The iconic Mackintosh building can be rebuilt using world-leading digital blueprints of the masterpiece, a leading expert has claimed.

Despite being ravaged by fire at the weekend, leading architectural conservationist, Professor Miles Glendinning, believes the Glasgow School of Art building can be completely restored - it is just a question of finding the money to do it.

Following the fire in 2014, Historic Environment Scotland worked with the school to draw up a digital record of the site using photographs and drawings, with exacting detail down to the nearest millimetre.

Professor Glendinning, director of the Scottish Centre for Conservation Studies, claims this "astonishing" record means that despite the damage being far worse this time round, the building is in a much better position for restoration.

Speaking to Good Morning Scotland, he argued that the structure was of such significance that it should be restored, despite the financial barriers.

"In terms of conservation and restoration, we're funnily enough a lot better off this time because of a very remarkable recording project that GSA undertook after the last fire," he said.

"The building still exists digitally, even if the inside is for the moment physically absent.

"It's a digital recording and reconstruction of the whole building down to the nearest millimetre outside and in, using photos and measured drawings.

"This is kind of a world first for Scotland and it means the start of the restoration work doesn't need to involve questions over whether it can be done at all.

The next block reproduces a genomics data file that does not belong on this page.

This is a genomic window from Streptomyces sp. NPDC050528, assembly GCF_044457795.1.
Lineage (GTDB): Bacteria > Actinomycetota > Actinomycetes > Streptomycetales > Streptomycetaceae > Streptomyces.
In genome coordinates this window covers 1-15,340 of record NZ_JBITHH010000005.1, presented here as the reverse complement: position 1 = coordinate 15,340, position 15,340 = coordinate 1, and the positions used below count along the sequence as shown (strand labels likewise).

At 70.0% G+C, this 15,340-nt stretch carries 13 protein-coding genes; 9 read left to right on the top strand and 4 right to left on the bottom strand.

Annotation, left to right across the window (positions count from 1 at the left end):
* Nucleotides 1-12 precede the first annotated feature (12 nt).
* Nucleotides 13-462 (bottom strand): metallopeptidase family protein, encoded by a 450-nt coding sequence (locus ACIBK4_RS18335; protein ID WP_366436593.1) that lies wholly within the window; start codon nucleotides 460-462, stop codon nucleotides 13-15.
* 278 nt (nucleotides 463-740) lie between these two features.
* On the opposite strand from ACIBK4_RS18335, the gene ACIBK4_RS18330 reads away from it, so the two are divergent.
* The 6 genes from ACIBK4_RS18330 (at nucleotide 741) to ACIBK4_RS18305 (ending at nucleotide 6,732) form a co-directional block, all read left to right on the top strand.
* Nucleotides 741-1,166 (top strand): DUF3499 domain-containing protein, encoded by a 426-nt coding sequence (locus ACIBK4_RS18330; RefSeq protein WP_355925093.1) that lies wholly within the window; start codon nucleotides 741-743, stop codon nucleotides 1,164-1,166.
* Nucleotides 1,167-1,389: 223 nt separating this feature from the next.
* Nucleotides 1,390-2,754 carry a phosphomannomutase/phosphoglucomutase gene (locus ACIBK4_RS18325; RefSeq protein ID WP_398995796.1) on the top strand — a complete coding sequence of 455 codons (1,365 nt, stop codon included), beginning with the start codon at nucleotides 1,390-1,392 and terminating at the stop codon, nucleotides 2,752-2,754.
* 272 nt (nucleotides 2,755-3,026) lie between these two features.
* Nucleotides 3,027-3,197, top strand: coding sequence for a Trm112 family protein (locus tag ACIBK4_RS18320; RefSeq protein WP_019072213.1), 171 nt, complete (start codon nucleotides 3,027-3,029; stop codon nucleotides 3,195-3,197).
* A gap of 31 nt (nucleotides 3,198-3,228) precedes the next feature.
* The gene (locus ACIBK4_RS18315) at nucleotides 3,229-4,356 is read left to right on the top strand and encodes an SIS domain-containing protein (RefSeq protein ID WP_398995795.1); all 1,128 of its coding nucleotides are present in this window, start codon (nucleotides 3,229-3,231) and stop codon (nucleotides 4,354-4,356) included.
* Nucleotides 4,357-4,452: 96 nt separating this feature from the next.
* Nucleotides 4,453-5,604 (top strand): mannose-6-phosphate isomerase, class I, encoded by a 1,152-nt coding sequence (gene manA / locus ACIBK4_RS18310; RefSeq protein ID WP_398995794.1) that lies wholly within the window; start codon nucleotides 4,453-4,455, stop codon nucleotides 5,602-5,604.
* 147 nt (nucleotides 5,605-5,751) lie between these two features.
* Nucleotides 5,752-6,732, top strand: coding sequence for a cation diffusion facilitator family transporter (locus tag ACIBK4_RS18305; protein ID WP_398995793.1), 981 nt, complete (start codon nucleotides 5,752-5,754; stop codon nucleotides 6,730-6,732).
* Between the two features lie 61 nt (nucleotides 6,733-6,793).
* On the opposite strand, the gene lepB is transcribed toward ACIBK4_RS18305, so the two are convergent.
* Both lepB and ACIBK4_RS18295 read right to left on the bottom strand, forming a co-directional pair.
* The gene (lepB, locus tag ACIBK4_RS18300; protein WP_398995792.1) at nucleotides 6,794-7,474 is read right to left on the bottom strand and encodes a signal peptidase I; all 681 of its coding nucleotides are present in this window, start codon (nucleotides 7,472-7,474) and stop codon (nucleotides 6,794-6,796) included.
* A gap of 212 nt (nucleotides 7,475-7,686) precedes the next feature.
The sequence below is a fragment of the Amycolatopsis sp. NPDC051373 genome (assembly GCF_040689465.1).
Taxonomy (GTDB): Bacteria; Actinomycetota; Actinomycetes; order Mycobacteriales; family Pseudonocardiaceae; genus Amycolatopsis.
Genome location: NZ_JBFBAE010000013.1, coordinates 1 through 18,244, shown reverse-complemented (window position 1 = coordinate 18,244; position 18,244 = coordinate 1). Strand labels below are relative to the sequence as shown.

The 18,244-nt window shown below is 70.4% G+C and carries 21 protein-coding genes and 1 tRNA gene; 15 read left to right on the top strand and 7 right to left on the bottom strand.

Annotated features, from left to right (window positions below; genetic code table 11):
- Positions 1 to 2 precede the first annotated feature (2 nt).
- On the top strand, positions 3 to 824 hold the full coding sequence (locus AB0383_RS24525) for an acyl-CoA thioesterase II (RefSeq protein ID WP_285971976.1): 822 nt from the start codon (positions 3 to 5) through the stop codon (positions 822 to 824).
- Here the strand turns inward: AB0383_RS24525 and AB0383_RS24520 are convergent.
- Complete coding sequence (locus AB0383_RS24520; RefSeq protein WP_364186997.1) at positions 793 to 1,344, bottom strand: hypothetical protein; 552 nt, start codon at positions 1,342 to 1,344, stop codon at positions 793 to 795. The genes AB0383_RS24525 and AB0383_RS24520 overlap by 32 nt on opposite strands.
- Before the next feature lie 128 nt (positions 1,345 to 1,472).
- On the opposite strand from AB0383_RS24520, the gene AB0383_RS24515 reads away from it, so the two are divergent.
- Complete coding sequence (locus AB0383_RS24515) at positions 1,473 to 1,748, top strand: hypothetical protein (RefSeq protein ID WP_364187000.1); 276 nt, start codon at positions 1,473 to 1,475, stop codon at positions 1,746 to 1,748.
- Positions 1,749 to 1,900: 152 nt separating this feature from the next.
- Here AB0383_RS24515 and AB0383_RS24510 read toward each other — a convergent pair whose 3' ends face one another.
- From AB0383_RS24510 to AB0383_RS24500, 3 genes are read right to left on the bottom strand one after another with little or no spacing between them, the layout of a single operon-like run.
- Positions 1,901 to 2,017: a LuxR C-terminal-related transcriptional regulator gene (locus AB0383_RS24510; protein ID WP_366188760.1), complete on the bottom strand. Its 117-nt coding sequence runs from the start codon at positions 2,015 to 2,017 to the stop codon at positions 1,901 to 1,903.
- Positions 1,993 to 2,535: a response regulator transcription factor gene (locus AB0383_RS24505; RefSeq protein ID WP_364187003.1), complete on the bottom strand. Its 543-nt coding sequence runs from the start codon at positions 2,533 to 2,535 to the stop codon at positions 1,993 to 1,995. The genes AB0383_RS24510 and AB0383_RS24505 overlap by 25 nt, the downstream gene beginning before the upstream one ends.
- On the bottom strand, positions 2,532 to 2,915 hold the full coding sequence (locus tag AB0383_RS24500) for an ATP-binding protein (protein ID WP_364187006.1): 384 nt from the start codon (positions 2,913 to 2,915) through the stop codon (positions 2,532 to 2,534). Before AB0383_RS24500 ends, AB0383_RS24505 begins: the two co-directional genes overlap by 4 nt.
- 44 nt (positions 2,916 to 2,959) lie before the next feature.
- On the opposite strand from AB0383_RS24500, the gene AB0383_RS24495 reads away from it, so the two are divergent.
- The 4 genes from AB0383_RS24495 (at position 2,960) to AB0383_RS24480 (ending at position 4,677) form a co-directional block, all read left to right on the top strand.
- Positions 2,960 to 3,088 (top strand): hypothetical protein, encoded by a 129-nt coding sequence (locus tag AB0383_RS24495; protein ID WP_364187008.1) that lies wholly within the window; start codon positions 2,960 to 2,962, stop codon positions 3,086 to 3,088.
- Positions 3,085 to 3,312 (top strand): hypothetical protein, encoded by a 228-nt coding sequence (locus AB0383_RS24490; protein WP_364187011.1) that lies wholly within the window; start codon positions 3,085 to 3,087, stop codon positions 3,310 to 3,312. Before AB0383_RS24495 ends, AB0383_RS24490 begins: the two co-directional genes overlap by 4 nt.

"However bad it looks now, the problem now is not about that, but about when and how it is to be paid for."

Professor Glendinning, who chairs architectural conservation at Edinburgh College of Art, said Scotland could look to other countries for examples of ruined buildings being brought back to life - including Germany where a church destroyed during World War II was rebuilt after 50 years.

Frauenkirche in Dresden was reduced to a pile of rubble but was reopened in 2005 after a 10-year restoration project.

Mr Glendinning said: "As far as the physical damage is concerned, it does look very bad, but it's not as bad as some other cases we've seen in recent history.

"It's really a matter of how long it will take and where the money's going to come from."

He added that he would be "very surprised" if a decision was taken to demolish the building, saying he believes it is more likely that the existing walls will be reinforced.

"It may look absolutely daunting at the moment, but there have been a lot of buildings worse than this that have been successfully restored - and they didn't have this digital record."

Fiona Hyslop, cabinet secretary for Culture, Tourism and External Affairs, said she has already been in touch with Historic Environment Scotland about the digitisation and has asked officials there to be involved in looking at possible options for the site.

Speaking on Sunday Politics, she said: "I've asked for Historic Environment Scotland, who have worked very closely with Glasgow School of Art over the last four years, to assess... what might be able to happen going forward.

"They have world-leading digitisation. They digitally recorded everything within the days and weeks after the last fire.

"But the severity of this is very serious indeed, so I'm not giving any commitments at this stage."

She explained that firefighters are still at the scene and building control staff and fire investigators have not been able to access the building yet.

Ms Hyslop added: "The Scottish Government stands ready to do what it can to help, as we have done in the past.

"We'll have to identify what the possibilities are going forward, but we've got to be very realistic."